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Hire Dynamics in the News: Does Being a ‘Best Place to Work’ Really Matter?

This blog was originally posted on TalentMananagement.com.

Being recognized for and eventually building a reputation as a “Best Place to Work” or “Top Workplace” gives an organization the opportunity to leverage its industry-leading retention rate to attract top talent and differentiate from the competition. That’s becoming more and more important as our industry continues to grow.

According to Staffing Industry Analysts, the forecast is for the total U.S. staffing industry to grow 6 percent in both 2014 and 2015, reaching $132.1 billion. That is manifesting inabout 17,000 staffing and recruiting companies, which altogether operate about 35,000 offices. If that doesn’t portray the need for differentiation, I don’t know what does.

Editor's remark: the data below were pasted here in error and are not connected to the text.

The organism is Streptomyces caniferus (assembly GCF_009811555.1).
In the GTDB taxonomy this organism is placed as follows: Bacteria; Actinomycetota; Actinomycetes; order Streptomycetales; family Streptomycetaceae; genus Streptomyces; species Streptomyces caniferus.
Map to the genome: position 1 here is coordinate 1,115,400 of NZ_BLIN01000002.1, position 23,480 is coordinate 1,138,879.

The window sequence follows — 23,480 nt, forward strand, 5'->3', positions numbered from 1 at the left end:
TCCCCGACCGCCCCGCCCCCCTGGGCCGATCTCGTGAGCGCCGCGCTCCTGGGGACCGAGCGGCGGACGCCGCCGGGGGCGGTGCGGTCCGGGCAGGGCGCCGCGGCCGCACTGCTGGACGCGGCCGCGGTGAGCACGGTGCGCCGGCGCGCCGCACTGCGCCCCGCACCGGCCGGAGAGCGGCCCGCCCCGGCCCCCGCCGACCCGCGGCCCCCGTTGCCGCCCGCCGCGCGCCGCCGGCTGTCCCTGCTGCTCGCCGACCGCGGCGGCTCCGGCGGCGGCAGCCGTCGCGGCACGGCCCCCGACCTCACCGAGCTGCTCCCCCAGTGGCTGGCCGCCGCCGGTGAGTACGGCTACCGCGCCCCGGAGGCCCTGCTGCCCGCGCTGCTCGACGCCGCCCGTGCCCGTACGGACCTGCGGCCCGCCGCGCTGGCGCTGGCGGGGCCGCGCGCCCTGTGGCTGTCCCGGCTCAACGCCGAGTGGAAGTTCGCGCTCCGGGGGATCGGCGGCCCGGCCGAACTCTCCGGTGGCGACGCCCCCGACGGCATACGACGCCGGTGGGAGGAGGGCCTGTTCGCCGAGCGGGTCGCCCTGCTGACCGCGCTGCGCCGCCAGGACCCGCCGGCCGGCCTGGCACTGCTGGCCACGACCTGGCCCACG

Building a “Best Place to Work” environment is ultimately about creating a place where employees trust the organizational leadership, have pride in what they do and enjoy working alongside their colleagues. It’s about the interpersonal connections built within that endure beyond employment with the company. At first blush, that may not appear to benefit your particular organization, but it really does — especially if you plan for the company to be around a while.

When we think about our best jobs, the odds are that what made it a great experience wasn’t just the work, but the environment in which that work was conducted. Regardless of the reason for departing, we generally still speak fondly of those experiences and of the company itself. Perhaps we recommend promising talent their way or even refer business. These are the long-term benefits of a strong company culture.

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